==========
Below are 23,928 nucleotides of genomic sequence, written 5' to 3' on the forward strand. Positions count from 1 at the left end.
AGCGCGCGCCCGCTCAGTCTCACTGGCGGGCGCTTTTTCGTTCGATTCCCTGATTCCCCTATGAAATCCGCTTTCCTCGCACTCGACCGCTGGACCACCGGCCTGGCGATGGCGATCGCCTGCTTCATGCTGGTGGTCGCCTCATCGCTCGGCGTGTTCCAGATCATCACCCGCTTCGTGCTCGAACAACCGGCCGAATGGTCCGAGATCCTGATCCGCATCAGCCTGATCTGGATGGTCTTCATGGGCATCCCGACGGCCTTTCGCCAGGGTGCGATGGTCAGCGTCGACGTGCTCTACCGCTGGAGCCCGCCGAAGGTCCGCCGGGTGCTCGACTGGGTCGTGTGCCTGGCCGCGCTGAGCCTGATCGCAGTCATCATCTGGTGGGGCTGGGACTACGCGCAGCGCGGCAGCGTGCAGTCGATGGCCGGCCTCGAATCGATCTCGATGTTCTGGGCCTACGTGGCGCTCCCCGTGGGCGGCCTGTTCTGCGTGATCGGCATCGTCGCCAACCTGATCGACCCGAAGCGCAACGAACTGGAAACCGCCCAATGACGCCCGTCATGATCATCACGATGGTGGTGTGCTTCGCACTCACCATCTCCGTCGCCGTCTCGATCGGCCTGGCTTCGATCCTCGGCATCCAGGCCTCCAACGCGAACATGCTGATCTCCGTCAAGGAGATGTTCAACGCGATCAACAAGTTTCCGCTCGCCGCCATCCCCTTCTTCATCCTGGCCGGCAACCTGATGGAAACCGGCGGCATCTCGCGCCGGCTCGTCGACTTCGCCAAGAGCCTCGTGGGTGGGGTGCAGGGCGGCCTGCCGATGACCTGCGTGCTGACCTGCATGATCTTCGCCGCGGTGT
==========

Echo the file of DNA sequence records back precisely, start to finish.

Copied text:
Below are 23,928 nucleotides of genomic sequence, written 5' to 3' on the forward strand. Positions count from 1 at the left end.
AGCGCGCGCCCGCTCAGTCTCACTGGCGGGCGCTTTTTCGTTCGATTCCCTGATTCCCCTATGAAATCCGCTTTCCTCGCACTCGACCGCTGGACCACCGGCCTGGCGATGGCGATCGCCTGCTTCATGCTGGTGGTCGCCTCATCGCTCGGCGTGTTCCAGATCATCACCCGCTTCGTGCTCGAACAACCGGCCGAATGGTCCGAGATCCTGATCCGCATCAGCCTGATCTGGATGGTCTTCATGGGCATCCCGACGGCCTTTCGCCAGGGTGCGATGGTCAGCGTCGACGTGCTCTACCGCTGGAGCCCGCCGAAGGTCCGCCGGGTGCTCGACTGGGTCGTGTGCCTGGCCGCGCTGAGCCTGATCGCAGTCATCATCTGGTGGGGCTGGGACTACGCGCAGCGCGGCAGCGTGCAGTCGATGGCCGGCCTCGAATCGATCTCGATGTTCTGGGCCTACGTGGCGCTCCCCGTGGGCGGCCTGTTCTGCGTGATCGGCATCGTCGCCAACCTGATCGACCCGAAGCGCAACGAACTGGAAACCGCCCAATGACGCCCGTCATGATCATCACGATGGTGGTGTGCTTCGCACTCACCATCTCCGTCGCCGTCTCGATCGGCCTGGCTTCGATCCTCGGCATCCAGGCCTCCAACGCGAACATGCTGATCTCCGTCAAGGAGATGTTCAACGCGATCAACAAGTTTCCGCTCGCCGCCATCCCCTTCTTCATCCTGGCCGGCAACCTGATGGAAACCGGCGGCATCTCGCGCCGGCTCGTCGACTTCGCCAAGAGCCTCGTGGGTGGGGTGCAGGGCGGCCTGCCGATGACCTGCGTGCTGACCTGCATGATCTTCGCCGCGGTGT